Around The Farm
By Kove Janeski, UW Farm Student Staff – Organic Farming and Operations Lead
It’s Winter Squash Season!
The UW Farm is constantly seeking out rare, culturally significant crop varieties that may be adaptable to our pacific northwest climate. This season, one of those crops was the Seminole pumpkin. Being native to Florida, this squash does well in hot and humid climates.
This variety is also naturally resistant to insects, pests, and powdery mildew. At the UW Farm we noticed this crop was slow to take off in our cold and wet Spring, but ended up being productive right along with more conventional varieties when we harvested in this Fall.
As Seattle summers become increasingly unpredictable and extreme, the Farm looks forward to the continued cultivation of the Seminole pumpkin and similarly resistant crops!
The Seminole pumpkin [blogs.us7.list-manage.com] that we sourced from Pueblo Seed Company has been cultivated since time immemorial by the Seminole and the Miccosukee people. According to Naples Botanic Garden, [blogs.us7.list-manage.com] the Seminole word for this squash is “chassahowitzka”, which means “hanging pumpkin”. It gets the name from the way it is traditionally grown by training the vines to grow up girdled trees in the Everglades and the fruits hang down form the tree’s bare branches. Though our squash was planted on the ground this season, we plan on growing more of the farm’s cucurbit varieties on trellises next year. This will help maximize our growing space and keep the pumpkins cleaner in the future.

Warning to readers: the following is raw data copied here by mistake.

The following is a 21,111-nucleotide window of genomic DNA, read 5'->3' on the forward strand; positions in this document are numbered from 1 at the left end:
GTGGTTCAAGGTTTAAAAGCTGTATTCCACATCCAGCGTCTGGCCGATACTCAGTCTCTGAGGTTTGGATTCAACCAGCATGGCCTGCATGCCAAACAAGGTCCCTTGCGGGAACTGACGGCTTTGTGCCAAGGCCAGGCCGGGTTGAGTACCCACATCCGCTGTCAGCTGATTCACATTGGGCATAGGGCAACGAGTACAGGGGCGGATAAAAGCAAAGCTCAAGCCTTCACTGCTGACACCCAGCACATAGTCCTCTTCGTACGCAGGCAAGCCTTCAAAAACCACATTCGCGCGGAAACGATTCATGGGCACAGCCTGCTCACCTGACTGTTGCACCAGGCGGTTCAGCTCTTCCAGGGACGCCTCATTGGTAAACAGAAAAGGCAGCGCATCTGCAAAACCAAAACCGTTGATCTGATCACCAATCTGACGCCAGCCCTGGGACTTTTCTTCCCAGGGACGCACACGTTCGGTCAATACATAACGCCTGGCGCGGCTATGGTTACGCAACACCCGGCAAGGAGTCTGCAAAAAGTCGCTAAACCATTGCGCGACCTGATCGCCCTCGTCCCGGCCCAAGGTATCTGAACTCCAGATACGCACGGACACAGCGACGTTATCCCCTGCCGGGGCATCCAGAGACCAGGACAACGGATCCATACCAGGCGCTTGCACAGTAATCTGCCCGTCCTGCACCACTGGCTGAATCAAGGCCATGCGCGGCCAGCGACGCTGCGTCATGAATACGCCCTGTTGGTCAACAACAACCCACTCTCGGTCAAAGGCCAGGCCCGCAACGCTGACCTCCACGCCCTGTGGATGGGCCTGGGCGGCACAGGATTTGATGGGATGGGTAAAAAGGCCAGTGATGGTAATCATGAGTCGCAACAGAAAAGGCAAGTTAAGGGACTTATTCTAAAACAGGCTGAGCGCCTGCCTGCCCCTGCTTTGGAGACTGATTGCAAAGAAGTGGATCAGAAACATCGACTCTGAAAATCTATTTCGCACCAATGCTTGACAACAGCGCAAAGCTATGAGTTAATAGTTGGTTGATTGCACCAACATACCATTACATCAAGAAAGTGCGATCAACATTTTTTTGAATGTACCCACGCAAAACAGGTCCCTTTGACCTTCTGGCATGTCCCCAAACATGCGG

As we harvest the remaining Seminole pumpkins in the field, we have noticed that it stores very well! The changing of seasons from Summer and Fall to Winter means farm production ramps down. Due to its ability to store for long periods, the Seminole pumpkin and other winter squash varieties can play a key role in our ability to distribute produce throughout the year. The taste of the Seminole pumpkin has been described as a cross between butternut and pumpkin, having a rich and sweet flavor. We hope you can taste one too. Try growing this rare winter squash in your home garden next season, seed source and resources below..
Seminole Pumpkin; Oh My Gourd! [blogs.us7.list-manage.com]
Seminole Pumpkin [blogs.us7.list-manage.com]
Ark of Taste; [blogs.us7.list-manage.com]Seminole Pumpkin [blogs.us7.list-manage.com]